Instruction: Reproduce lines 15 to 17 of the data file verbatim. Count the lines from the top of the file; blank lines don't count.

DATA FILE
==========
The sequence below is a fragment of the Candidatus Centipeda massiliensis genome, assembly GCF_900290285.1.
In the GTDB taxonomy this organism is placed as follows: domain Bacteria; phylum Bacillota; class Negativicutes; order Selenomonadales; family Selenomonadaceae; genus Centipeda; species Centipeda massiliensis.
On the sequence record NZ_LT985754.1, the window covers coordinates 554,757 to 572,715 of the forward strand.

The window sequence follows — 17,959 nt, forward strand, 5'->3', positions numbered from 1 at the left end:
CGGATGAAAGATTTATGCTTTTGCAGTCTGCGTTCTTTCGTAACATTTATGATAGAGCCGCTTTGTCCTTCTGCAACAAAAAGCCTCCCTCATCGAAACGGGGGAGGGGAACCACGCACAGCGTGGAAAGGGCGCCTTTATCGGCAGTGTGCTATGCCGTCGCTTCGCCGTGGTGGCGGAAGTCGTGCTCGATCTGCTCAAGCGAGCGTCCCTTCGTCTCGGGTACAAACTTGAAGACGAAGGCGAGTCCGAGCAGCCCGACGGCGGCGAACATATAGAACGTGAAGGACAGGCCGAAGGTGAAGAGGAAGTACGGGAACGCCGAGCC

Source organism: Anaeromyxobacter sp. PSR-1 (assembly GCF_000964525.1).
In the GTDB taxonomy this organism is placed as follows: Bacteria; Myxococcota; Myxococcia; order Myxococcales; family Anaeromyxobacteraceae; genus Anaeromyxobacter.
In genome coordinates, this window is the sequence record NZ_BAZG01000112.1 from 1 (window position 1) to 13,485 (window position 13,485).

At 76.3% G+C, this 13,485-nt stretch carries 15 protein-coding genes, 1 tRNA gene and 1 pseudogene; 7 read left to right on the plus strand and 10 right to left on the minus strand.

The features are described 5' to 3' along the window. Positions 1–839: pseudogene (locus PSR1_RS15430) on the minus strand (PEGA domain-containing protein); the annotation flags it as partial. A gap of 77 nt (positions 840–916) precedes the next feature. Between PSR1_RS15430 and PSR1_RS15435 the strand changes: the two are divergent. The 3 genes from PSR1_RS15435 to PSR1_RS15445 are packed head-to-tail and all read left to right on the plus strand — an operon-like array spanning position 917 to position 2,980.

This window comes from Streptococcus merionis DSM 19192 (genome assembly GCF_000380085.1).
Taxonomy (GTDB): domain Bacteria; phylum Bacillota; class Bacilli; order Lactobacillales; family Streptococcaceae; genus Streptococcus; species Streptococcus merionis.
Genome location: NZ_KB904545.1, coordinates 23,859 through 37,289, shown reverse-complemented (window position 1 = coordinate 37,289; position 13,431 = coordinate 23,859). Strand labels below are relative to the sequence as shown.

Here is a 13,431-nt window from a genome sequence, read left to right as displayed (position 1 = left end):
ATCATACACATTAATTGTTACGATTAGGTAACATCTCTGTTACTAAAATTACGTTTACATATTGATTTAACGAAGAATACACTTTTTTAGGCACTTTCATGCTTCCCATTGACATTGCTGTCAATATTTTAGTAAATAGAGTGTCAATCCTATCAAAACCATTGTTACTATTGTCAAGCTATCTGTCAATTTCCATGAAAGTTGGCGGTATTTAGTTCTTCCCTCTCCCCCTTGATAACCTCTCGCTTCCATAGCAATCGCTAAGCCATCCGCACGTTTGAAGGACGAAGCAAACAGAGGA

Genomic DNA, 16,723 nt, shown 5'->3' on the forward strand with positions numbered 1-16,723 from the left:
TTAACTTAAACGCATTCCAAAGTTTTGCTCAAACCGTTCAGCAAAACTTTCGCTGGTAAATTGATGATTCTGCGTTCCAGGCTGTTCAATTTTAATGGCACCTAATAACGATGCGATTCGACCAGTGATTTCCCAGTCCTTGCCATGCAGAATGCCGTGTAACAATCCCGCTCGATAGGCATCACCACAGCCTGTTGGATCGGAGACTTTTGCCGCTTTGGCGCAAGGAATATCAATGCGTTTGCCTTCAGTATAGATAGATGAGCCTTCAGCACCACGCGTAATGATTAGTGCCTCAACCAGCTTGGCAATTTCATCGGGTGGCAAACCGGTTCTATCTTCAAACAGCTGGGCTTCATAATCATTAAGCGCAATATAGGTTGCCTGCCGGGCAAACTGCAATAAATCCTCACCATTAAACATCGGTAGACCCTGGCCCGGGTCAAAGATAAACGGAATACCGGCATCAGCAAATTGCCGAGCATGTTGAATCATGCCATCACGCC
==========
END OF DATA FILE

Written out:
ATCATACACATTAATTGTTACGATTAGGTAACATCTCTGTTACTAAAATTACGTTTACATATTGATTTAACGAAGAATACACTTTTTTAGGCACTTTCATGCTTCCCATTGACATTGCTGTCAATATTTTAGTAAATAGAGTGTCAATCCTATCAAAACCATTGTTACTATTGTCAAGCTATCTGTCAATTTCCATGAAAGTTGGCGGTATTTAGTTCTTCCCTCTCCCCCTTGATAACCTCTCGCTTCCATAGCAATCGCTAAGCCATCCGCACGTTTGAAGGACGAAGCAAACAGAGGA

Genomic DNA, 16,723 nt, shown 5'->3' on the forward strand with positions numbered 1-16,723 from the left:
TTAACTTAAACGCATTCCAAAGTTTTGCTCAAACCGTTCAGCAAAACTTTCGCTGGTAAATTGATGATTCTGCGTTCCAGGCTGTTCAATTTTAATGGCACCTAATAACGATGCGATTCGACCAGTGATTTCCCAGTCCTTGCCATGCAGAATGCCGTGTAACAATCCCGCTCGATAGGCATCACCACAGCCTGTTGGATCGGAGACTTTTGCCGCTTTGGCGCAAGGAATATCAATGCGTTTGCCTTCAGTATAGATAGATGAGCCTTCAGCACCACGCGTAATGATTAGTGCCTCAACCAGCTTGGCAATTTCATCGGGTGGCAAACCGGTTCTATCTTCAAACAGCTGGGCTTCATAATCATTAAGCGCAATATAGGTTGCCTGCCGGGCAAACTGCAATAAATCCTCACCATTAAACATCGGTAGACCCTGGCCCGGGTCAAAGATAAACGGAATACCGGCATCAGCAAATTGCCGAGCATGTTGAATCATGCCATCACGCC